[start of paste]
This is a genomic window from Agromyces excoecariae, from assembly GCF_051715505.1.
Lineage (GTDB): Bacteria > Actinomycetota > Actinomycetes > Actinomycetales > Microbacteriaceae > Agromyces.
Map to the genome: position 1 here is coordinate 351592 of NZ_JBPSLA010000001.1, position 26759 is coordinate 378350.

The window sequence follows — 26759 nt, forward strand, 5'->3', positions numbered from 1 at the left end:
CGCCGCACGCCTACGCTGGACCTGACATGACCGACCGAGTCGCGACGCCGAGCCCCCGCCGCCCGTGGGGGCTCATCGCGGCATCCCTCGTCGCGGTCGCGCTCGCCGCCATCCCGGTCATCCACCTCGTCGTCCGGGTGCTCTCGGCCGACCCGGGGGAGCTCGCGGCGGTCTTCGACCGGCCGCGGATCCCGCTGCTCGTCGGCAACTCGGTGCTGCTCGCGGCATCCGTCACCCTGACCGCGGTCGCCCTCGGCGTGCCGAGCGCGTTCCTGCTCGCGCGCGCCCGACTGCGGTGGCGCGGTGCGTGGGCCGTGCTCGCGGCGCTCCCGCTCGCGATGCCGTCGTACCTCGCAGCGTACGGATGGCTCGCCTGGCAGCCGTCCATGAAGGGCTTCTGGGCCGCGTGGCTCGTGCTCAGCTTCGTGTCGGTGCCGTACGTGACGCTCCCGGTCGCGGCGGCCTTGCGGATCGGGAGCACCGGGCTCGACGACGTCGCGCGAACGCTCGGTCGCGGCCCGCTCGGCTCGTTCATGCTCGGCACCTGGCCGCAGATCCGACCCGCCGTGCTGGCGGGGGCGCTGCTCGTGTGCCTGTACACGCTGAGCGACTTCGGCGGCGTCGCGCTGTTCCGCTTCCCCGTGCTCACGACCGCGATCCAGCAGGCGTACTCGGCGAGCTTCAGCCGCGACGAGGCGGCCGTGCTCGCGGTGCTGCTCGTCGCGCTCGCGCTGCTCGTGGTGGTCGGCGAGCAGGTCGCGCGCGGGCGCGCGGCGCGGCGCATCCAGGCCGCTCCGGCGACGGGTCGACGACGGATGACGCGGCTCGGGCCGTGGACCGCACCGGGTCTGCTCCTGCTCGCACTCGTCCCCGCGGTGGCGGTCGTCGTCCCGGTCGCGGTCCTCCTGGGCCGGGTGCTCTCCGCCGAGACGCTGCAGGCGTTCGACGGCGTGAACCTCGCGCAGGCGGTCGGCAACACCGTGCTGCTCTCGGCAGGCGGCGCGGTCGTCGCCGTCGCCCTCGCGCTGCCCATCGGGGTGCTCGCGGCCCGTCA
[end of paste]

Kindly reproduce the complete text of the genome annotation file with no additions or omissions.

This is a genomic window from Agromyces excoecariae, from assembly GCF_051715505.1.
Lineage (GTDB): Bacteria > Actinomycetota > Actinomycetes > Actinomycetales > Microbacteriaceae > Agromyces.
Map to the genome: position 1 here is coordinate 351592 of NZ_JBPSLA010000001.1, position 26759 is coordinate 378350.

The window sequence follows — 26759 nt, forward strand, 5'->3', positions numbered from 1 at the left end:
CGCCGCACGCCTACGCTGGACCTGACATGACCGACCGAGTCGCGACGCCGAGCCCCCGCCGCCCGTGGGGGCTCATCGCGGCATCCCTCGTCGCGGTCGCGCTCGCCGCCATCCCGGTCATCCACCTCGTCGTCCGGGTGCTCTCGGCCGACCCGGGGGAGCTCGCGGCGGTCTTCGACCGGCCGCGGATCCCGCTGCTCGTCGGCAACTCGGTGCTGCTCGCGGCATCCGTCACCCTGACCGCGGTCGCCCTCGGCGTGCCGAGCGCGTTCCTGCTCGCGCGCGCCCGACTGCGGTGGCGCGGTGCGTGGGCCGTGCTCGCGGCGCTCCCGCTCGCGATGCCGTCGTACCTCGCAGCGTACGGATGGCTCGCCTGGCAGCCGTCCATGAAGGGCTTCTGGGCCGCGTGGCTCGTGCTCAGCTTCGTGTCGGTGCCGTACGTGACGCTCCCGGTCGCGGCGGCCTTGCGGATCGGGAGCACCGGGCTCGACGACGTCGCGCGAACGCTCGGTCGCGGCCCGCTCGGCTCGTTCATGCTCGGCACCTGGCCGCAGATCCGACCCGCCGTGCTGGCGGGGGCGCTGCTCGTGTGCCTGTACACGCTGAGCGACTTCGGCGGCGTCGCGCTGTTCCGCTTCCCCGTGCTCACGACCGCGATCCAGCAGGCGTACTCGGCGAGCTTCAGCCGCGACGAGGCGGCCGTGCTCGCGGTGCTGCTCGTCGCGCTCGCGCTGCTCGTGGTGGTCGGCGAGCAGGTCGCGCGCGGGCGCGCGGCGCGGCGCATCCAGGCCGCTCCGGCGACGGGTCGACGACGGATGACGCGGCTCGGGCCGTGGACCGCACCGGGTCTGCTCCTGCTCGCACTCGTCCCCGCGGTGGCGGTCGTCGTCCCGGTCGCGGTCCTCCTGGGCCGGGTGCTCTCCGCCGAGACGCTGCAGGCGTTCGACGGCGTGAACCTCGCGCAGGCGGTCGGCAACACCGTGCTGCTCTCGGCAGGCGGCGCGGTCGTCGCCGTCGCCCTCGCGCTGCCCATCGGGGTGCTCGCGGCCCGTCA